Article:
“No more hiding!” my yoga teacher/mentor Lisa admonished me.
Hiding? Me? At first it didn’t seem to fit. I teach up to ten yoga classes a week, standing in front of and speaking to LOTS of people. How could it be that I was hiding?
Well, let me tell you. I had become very skilled at hiding from myself.
We all have parts of ourselves, some big, some small, that we have hidden away. For some of us, it might be the artist or scientist or athlete that we’ve always known we were, but told ourselves it didn’t “fit” into our life. “Why bother?” we ask ourselves. We’re too old, too busy, too responsible now for that sort of thing. But it’s that very thing that visits us in the quiet of the night, when our thoughts become still and we hear a voice much deeper in our being. “I’ve always wanted to…I dream of…If I won the lottery, I would…” Fill in the blank for yourself.
I was writer long before I was a yoga teacher. Ever since I can remember I’ve felt that I was a writer in my bones. And yet, I hadn’t written for years. I was a writer who had stopped writing. The launch of my website and blog was the beginning of turning that around. As I began to write again, I felt immediate gratification. Although not always as smoothly as I wanted, the words flowed, thoughts formed and ideas were processed through the act of writing. I experienced that blissful sense of having purged something awkward inside after every blog post. Every time I wrote, it was as though I was cleaning the grime from my headlights…allowing the very best, most authentic parts of me to shine through. I remembered why I wrote–I wrote for myself. And even though others would share with me how they were touched and affected by my writing, I knew that I was doing it for myself.
As we change as individuals, so do our relationships with others. As we become more confident in our voice and speaking our truth, some people may push back. Because of my writing, I had friendships end. And although intellectually I knew that these people showed me more of who they really were through their reactivity than I had ever known of them in the years we were friends, emotionally it was tough. Should I have kept my thoughts to myself? Should I have silenced my voice? Those thoughts ran through my mind but I quickly knew the answer–absolutely not! I realized that I had kept myself somewhat “hidden” from these people because I had cared more about pleasing them than being true to myself. That’s a lousy way to live and it tends to create lousy relationships. But much like the groundhog who pops his head above ground in February only to be frightened back underground by his shadow, I retreated. Went back into hiding. My most favorite quote is from Marianne Williamson who states “It is our light, not our darkness that most frightens us.” I had begun to reclaim my light and it scared the crap outta me.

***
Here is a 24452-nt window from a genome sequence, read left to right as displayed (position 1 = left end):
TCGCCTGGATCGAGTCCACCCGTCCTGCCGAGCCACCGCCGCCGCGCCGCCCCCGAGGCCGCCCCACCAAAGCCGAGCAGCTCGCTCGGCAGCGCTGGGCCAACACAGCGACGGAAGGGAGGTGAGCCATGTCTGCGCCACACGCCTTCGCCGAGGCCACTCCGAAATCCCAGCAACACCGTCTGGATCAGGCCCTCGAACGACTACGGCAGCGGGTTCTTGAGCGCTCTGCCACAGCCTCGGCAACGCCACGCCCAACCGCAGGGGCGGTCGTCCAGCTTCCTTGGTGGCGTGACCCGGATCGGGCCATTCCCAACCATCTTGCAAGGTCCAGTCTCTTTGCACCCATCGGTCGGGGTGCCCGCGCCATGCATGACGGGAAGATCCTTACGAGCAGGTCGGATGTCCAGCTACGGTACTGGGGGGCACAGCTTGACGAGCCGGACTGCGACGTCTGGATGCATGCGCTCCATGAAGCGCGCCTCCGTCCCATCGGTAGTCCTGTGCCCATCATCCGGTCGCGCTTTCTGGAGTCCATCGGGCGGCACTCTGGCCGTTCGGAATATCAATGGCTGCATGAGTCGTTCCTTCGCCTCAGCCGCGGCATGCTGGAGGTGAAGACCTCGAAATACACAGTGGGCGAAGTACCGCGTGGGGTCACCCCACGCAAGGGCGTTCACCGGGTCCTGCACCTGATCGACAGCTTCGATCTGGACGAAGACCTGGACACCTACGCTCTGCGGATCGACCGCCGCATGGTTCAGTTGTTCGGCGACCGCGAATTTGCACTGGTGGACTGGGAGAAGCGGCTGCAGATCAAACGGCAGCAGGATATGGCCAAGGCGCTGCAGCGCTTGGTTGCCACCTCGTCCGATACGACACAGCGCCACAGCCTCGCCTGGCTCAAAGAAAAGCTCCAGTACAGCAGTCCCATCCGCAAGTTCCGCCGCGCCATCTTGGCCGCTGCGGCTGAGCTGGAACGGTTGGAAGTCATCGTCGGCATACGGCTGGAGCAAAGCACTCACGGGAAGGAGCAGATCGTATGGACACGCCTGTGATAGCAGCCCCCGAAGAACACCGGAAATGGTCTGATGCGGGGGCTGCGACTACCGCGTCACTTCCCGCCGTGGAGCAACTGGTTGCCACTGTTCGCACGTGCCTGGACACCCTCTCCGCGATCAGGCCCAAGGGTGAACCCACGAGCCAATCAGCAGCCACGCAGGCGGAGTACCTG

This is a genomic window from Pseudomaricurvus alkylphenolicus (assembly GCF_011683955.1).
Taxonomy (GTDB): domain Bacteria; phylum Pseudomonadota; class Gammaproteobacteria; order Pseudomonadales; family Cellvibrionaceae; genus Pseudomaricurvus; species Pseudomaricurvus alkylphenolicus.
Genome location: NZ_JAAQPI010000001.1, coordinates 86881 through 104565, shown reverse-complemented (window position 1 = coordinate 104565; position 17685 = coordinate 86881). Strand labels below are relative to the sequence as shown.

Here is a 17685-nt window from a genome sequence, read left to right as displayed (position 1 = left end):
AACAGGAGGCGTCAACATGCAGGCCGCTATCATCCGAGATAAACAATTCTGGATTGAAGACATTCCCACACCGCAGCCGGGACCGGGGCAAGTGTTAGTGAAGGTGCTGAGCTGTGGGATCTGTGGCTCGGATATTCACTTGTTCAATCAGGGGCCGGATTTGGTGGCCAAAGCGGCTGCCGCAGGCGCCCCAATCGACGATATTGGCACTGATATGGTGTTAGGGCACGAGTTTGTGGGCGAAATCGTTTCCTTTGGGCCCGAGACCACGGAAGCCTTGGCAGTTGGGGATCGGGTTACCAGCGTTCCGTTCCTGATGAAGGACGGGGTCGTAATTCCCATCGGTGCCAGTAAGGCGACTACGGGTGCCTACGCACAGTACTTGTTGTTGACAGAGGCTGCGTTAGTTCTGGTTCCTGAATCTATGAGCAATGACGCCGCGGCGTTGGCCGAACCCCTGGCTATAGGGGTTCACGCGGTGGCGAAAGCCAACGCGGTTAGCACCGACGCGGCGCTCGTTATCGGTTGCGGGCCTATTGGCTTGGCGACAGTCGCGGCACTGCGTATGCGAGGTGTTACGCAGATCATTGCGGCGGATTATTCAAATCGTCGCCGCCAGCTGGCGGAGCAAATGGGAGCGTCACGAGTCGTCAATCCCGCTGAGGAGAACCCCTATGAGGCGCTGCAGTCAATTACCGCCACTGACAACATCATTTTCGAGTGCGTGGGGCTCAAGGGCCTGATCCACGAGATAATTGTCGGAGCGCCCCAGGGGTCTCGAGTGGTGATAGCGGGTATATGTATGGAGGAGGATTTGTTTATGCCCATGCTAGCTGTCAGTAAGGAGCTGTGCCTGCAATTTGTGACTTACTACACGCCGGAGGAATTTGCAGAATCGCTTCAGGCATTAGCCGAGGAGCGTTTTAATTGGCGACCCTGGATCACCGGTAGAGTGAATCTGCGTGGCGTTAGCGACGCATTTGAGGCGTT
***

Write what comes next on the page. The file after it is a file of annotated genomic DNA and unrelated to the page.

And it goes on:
I often retreat to give myself time to process big periods of growth. 2010 was full of growth for me. I chose to step out of my comfort zone time and time again throughout the year, culminating with my weekend with Baron Baptiste in September. I expected that I would go within for a bit, do some writing, get some clarity, disconnect a little. But my time of reflection turned into reclusion. The disconnect grew longer and sustained. It was going to be a very long winter, the groundhog thought. Dear friends and family would check in with me and keep me honest, thankfully. I knew what was happening, but couldn’t quite muster the momentum to propel myself back above ground. Well, until now.
A friend and fellow fitness instructor recently blogged about one of her clients who was “a runner who had stopped running.” Injury, age and life had interfered with him doing what fed him. With a little help from his friends and some skillful coaching, he was (literally) making strides to reclaim himself. His runner self. I saw myself in that blog post and began to crawl up and out of my hole, out of hiding. I didn’t want to be “a writer who had stopped writing.” I was a writer. Period. And now my actions needed to follow my intention.
So, no more hiding. What about you? What parts of you have you been hiding? The musician? The kayaker? The teacher? Reclaim those hidden parts of you now, not when all the stars align and make it very convenient. But now. Marianne Williamson’s quote states at the end, “And as we let our own light shine, we unconsciously give other people permission to do the same. As we are liberated from our own fear, our presence automatically liberates others.”
How cool is that?